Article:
The Bee by Hideki Noda and Colin Teevan at Soho Theatre
It has to be said, I approached The Bee with some misgivings. I wasn’t keen on the long journey, I’d never been to Soho Theatre before and the script hadn’t looked particularly promising. However, critics had raved and, as a playwright, I felt I should see it.
My map wasn’t up to much and most of the streets were boarded for building work, so it took a while and a lot of asking directions before I found Soho Theatre. I was expecting a small arts theatre rather like our own Phoenix, but was surprised to find a very large theatre with three separate stages and a smart cafe-bar. The upstairs theatre was pleasantly laid out with comfortably padded benches, and the staff were friendly and helpful. Good start.
The action takes place on a vermilion stage laid out with a few simple artefacts, against a mirrored wall at the back which becomes transparent from time to time as scenes are played behind it. Mr Ido comes home after work to find his house barricaded and himself surrounded by eager reporters. It transpires that Ogoro, a murderous criminal, has escaped from prison and is holding Mr Ido’s wife and son hostage. Ido is a peaceable man, but the ineptitude of the police and Ogoro’s refusal to enter into negotiations enrages him and he goes to Ogoro’s own house and takes his wife and son hostage in retaliation.
Ido takes over the role of husband and father in Ogoro’s house, and when Ogoro still refuses to cooperate, cuts off one of his son’s fingers and posts it to him (some neat work with pencils that nevertheless makes you wince). Ogoro responds with one of Ido’s son’s fingers. Ido sends another back, so does Ogoro, until there are no more fingers left. The play ends inconclusively with Ogoro’s wife and son dead and Ido preparing to cut off one of his own fingers.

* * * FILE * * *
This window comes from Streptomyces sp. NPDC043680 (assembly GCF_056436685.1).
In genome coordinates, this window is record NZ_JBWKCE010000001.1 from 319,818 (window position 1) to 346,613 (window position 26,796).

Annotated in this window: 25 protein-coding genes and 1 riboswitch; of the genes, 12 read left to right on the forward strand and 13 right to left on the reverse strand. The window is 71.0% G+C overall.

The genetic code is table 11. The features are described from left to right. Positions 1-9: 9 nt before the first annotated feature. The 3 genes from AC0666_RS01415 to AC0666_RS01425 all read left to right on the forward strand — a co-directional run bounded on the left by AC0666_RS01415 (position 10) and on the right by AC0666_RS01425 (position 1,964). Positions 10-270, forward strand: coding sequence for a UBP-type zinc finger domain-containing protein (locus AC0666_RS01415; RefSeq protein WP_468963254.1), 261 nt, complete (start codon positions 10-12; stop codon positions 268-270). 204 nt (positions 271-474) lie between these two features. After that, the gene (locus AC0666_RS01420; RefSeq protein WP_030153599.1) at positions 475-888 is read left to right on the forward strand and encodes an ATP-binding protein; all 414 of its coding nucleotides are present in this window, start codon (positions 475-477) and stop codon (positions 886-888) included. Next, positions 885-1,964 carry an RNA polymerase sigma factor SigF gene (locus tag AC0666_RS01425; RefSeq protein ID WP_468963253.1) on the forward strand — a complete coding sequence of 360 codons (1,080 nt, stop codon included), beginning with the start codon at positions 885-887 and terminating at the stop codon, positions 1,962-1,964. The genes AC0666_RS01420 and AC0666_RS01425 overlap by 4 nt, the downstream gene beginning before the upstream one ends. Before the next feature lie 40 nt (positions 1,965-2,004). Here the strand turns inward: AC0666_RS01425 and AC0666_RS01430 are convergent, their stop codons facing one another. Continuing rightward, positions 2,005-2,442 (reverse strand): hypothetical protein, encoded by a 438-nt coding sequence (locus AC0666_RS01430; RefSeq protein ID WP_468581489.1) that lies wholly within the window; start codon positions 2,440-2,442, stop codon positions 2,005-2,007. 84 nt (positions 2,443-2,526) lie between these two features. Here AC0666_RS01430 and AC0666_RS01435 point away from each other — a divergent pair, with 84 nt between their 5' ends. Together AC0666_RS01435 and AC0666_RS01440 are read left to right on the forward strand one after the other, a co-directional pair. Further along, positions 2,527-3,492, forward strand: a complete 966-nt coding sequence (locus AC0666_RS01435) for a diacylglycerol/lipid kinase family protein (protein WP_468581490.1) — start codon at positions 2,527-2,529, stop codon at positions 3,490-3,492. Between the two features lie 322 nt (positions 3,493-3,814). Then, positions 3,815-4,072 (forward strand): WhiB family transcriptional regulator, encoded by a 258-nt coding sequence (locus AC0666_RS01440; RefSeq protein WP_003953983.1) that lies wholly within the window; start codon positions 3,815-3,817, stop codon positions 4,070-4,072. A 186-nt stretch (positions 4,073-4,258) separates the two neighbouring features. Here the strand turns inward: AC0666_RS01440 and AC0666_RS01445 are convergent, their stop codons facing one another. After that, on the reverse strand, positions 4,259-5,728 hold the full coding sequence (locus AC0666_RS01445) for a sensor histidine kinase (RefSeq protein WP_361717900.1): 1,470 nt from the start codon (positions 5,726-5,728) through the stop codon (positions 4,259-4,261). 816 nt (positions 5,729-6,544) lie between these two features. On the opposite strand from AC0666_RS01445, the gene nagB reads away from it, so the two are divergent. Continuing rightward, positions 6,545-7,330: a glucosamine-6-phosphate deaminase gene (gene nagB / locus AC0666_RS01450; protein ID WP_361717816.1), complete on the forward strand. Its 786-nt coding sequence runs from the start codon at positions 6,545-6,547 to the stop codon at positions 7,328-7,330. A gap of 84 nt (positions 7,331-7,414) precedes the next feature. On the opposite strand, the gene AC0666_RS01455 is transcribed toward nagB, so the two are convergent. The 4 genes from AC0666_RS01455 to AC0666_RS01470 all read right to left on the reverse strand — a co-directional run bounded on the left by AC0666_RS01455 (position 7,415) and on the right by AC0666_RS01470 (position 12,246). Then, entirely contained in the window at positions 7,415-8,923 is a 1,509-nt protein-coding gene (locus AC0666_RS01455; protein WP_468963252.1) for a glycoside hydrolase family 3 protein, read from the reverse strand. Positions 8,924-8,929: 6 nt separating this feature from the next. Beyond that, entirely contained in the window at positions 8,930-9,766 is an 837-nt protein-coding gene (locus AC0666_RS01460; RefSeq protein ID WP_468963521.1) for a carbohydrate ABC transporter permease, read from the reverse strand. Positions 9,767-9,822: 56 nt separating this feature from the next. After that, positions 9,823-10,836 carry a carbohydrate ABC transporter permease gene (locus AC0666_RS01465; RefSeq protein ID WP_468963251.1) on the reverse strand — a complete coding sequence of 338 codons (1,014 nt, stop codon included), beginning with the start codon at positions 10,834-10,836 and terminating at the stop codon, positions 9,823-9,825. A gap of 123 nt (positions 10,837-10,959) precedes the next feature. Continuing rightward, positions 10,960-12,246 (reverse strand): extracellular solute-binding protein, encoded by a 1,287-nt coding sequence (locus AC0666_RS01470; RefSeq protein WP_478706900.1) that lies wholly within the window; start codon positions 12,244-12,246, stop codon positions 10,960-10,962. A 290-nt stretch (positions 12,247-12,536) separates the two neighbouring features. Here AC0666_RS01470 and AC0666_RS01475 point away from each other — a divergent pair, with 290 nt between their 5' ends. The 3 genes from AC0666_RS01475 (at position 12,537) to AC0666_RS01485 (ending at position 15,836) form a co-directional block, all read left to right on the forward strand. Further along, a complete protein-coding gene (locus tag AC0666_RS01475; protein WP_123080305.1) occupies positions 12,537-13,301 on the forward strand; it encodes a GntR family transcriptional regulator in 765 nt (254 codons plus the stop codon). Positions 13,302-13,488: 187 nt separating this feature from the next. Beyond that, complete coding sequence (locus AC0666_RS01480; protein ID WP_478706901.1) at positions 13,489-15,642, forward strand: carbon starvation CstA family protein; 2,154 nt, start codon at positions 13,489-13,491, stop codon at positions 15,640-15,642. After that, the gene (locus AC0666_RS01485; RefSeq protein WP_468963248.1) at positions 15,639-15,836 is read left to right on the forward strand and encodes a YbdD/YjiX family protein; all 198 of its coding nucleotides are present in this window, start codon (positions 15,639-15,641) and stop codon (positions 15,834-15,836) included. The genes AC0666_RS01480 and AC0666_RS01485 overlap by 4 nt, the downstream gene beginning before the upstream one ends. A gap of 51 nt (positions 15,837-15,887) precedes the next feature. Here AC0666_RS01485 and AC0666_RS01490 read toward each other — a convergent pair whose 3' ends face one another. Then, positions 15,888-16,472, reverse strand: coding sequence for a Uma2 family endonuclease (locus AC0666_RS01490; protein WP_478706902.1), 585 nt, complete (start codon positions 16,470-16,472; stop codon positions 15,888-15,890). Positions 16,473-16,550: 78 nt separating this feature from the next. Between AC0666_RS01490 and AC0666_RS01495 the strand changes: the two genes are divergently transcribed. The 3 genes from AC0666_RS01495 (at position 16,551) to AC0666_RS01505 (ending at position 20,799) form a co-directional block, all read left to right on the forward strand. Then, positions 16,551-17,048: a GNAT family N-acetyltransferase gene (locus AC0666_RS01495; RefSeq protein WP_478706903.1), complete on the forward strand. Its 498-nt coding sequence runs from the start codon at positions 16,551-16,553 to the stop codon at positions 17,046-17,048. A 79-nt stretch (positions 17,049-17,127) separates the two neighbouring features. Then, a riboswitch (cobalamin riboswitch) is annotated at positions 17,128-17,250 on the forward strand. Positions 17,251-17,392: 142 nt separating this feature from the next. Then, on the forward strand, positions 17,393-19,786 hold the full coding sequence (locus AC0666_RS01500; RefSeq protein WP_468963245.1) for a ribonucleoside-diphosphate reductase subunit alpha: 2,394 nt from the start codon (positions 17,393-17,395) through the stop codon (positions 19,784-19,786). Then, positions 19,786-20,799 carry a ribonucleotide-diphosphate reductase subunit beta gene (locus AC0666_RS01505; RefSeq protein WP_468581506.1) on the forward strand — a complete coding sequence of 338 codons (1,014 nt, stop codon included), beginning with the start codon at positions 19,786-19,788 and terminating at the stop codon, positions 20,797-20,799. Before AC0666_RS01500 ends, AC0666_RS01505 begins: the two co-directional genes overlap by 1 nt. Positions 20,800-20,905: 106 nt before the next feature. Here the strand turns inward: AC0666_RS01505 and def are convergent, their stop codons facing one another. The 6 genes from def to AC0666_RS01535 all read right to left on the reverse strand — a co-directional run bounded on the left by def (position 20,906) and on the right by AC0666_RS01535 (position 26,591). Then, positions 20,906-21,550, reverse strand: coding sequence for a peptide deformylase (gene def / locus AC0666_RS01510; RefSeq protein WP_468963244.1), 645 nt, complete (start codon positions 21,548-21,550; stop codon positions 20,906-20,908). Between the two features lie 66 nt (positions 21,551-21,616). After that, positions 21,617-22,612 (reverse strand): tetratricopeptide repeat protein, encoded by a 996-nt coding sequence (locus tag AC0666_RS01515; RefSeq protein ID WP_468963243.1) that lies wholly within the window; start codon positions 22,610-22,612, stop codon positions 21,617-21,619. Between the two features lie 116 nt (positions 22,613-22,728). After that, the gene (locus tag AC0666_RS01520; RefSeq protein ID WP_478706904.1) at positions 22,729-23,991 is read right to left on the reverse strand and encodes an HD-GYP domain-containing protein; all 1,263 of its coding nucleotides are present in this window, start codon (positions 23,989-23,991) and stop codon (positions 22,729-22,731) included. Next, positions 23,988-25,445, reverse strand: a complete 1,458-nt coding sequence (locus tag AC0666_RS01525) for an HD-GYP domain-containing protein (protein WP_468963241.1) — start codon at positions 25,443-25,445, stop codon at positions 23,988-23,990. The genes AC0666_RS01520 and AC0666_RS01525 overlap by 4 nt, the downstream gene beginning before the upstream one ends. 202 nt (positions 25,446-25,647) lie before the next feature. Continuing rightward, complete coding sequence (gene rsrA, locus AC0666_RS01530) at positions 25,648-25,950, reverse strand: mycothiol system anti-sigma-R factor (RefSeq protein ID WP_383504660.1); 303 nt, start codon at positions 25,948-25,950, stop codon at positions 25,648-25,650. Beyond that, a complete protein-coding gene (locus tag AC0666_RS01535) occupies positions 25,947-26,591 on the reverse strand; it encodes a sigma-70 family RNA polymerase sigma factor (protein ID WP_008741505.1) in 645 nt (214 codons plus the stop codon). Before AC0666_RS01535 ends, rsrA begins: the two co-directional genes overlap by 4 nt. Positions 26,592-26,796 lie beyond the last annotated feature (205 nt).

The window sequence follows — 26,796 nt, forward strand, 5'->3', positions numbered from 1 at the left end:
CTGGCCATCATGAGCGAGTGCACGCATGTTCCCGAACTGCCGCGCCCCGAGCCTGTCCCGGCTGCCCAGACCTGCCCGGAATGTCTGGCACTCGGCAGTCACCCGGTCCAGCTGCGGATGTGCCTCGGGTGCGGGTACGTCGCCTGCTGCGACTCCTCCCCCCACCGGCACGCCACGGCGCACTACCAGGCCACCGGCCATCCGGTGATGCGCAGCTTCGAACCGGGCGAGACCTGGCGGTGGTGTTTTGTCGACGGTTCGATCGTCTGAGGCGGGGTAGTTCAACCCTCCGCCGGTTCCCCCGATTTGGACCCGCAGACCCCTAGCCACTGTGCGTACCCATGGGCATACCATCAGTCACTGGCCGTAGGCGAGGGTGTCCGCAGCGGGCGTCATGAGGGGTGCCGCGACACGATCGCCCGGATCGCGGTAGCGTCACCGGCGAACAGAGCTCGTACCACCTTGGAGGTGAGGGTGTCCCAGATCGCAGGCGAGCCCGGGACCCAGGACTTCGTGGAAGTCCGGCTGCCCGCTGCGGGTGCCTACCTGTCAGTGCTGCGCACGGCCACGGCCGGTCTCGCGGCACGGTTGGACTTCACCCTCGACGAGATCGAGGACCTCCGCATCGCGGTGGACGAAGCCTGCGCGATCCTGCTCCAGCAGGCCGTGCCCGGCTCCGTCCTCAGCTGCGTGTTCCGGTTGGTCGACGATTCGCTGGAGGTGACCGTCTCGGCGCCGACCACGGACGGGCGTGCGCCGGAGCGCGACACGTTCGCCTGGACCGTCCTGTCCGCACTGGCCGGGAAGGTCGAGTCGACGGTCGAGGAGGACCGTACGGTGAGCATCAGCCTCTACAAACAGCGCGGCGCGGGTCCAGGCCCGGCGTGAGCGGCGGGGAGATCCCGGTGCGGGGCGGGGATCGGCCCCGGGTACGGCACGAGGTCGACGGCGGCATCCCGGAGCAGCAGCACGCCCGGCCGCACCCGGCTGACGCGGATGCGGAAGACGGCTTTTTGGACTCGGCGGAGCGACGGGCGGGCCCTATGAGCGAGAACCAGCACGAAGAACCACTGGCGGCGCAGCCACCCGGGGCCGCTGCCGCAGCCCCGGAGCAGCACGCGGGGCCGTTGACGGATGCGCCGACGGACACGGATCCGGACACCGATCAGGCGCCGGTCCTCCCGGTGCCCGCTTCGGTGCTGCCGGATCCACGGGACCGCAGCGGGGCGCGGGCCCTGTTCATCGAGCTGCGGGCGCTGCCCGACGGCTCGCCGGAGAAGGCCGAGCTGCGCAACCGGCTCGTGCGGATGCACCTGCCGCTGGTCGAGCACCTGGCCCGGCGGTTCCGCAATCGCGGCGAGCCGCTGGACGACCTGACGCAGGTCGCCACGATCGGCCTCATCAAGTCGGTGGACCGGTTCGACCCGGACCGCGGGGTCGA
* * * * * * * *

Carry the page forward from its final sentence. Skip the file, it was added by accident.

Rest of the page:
The play is very much in the spirit of modern drama, and ‘theatrical’ in its best sense; that is, of the theatre. Not film or realistic telly drama, but suited to the demands of a stage, where realism can take a back seat. It’s highly stylised, with nods to Japanese Manga and Kabuki, and by turns funny, playful, shocking and beautiful, and it grips you from start to finish. Two images that remain with me are a family group eating noodles that are represented by elastic bands, and Ido sharing a bed with Ogoro’s wife and son on a stage littered with pink petals to the Humming Chorus from Madam Butterfly.
In the role-reversal tradition of Kabuki, Ido and Ogoro’s wife are played by female and male actors. It works well - Kathryn Hunt makes a very convincing Ido, and Hideki Noda is a delicate Wife. There are only four actors in the cast, so two have to double up a good deal, with considerable ingenuity. A play like this needs very strong direction, and as Noda does his own directing, you feel that everyone knows exactly what they’re doing.
I confess that the significance of the bee, which makes two brief ‘appearances’, eludes me, and there have been several speculations, but it’s probably symbolic of something. I’d be glad of enlightenment.
Discussion with Hideki Noda and Randy Gener on The Bee.